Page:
Under the SNP, Scotland’s social care system isn’t working.

It’s not working for those in need of social care, as the majority of service users are dissatisfied with the way social care is run. It’s not working for our heroic social care staff, who get paid an industry-wide average of just £9.79 an hour.

And it’s not working for the friends and family members of those who are in need of social care, with more than one-in-three elderly people needing support currently receiving no care at home.

It’s also not working for those hard-working Scots who struggled to pay a mortgage to buy their own home, but who are then forced to sell it to pay for the costs of residential care.

Some 88 per cent of social care providers have said that recruitment and retention is problematic, and 25% of social care staff leave their job within three months of being employed.

The Scottish Conservatives, who are the Real Alternative to the SNP, offer an ambitious set of policy plans to improve Scotland’s social care system.

We believe that the funding issue must be examined so that we identify the true costs of care and have equitable mechanisms in place to meet these.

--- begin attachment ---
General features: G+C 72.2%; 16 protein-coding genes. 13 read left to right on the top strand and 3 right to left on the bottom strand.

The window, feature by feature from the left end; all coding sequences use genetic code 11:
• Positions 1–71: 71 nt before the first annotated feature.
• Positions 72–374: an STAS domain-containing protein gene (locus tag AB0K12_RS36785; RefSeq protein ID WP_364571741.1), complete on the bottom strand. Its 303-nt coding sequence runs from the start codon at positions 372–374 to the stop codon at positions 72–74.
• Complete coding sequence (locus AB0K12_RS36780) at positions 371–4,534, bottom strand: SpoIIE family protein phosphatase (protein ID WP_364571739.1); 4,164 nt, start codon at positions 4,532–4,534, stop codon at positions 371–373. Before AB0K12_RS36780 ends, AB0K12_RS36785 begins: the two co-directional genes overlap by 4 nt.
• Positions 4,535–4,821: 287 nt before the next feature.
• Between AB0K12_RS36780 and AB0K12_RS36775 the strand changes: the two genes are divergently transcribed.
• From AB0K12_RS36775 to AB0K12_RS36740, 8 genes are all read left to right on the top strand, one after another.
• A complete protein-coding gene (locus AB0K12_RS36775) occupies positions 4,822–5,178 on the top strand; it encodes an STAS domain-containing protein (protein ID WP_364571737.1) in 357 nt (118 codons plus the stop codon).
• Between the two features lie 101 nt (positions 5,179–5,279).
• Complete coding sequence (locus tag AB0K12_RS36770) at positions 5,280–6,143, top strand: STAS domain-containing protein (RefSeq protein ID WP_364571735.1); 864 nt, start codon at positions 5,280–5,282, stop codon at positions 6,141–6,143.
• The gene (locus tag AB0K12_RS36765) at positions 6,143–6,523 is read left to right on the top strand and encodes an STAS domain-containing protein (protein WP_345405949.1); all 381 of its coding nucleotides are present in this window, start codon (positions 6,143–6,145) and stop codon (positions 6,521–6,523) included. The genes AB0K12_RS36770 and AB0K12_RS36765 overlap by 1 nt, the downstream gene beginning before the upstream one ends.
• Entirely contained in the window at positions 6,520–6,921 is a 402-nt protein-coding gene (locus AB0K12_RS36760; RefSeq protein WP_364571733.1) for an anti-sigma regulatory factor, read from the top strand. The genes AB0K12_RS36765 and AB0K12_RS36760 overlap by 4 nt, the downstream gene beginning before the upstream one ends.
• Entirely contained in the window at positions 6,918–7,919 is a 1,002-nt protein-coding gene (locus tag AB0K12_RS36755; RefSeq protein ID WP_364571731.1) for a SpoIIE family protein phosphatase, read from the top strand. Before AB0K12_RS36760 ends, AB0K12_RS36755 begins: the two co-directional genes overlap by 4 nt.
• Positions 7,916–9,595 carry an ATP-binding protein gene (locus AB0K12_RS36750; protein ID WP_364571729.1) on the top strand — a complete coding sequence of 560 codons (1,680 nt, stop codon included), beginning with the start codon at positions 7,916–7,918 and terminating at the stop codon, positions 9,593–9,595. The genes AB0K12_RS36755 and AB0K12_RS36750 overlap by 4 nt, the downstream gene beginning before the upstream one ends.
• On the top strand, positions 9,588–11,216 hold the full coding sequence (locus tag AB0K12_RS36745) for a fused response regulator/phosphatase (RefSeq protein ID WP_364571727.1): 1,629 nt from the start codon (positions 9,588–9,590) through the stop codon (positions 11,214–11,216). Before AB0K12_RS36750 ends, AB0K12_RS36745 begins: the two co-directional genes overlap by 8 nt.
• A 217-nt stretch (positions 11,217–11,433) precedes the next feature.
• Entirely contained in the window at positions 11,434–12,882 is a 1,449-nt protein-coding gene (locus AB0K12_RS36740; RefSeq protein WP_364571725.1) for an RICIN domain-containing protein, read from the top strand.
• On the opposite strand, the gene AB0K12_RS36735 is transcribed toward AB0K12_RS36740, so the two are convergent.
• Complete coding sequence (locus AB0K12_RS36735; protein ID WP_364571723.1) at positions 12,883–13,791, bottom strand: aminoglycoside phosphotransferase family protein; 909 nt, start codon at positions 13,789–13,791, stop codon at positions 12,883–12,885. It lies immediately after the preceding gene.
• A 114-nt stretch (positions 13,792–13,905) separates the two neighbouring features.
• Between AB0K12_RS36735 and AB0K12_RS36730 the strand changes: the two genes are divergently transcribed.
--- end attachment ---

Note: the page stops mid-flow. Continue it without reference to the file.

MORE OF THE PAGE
In contrast to the centralising SNP, we want to create a Local Care Service which ensures support is delivered as close to social care users as possible.

We want social care staff to have better minimum pay and improved terms and conditions. And we want to improve training and development opportunities for care staff by working with higher education institutions and skills agencies.

It is frankly unacceptable that 78% of home care workers and 74% of care home workers feel they frequently do not have enough time to deliver passionate and dignified care, and 73% of care home staff report that they frequently have to do training in their own time.

Audit Scotland has reported that there is a lack of focus on quality care, which is being undermined by leadership and staffing issues.

And after 15 years of SNP mismanagement, the party plans to centralise social care as part of a National Care Service.

This threatens to exacerbate existing problems within the care service by moving decisions about care away from healthcare experts and local decision-makers into the hands of SNP ministers in Edinburgh.

Implementation gaps have been identified in existing reforms to social care by the SNP, and there are cross-party concerns about the National Care Service moving care out of local communities, which could result in care-users being sent to other parts of Scotland.

I will continue to push for a local social care service which puts the needs of care users and social care staff first and considers the concerns and lived experience of care experts and service users.

Craig Hoy MSP is shadow minister for social care and chairman of the Scottish Conservatives.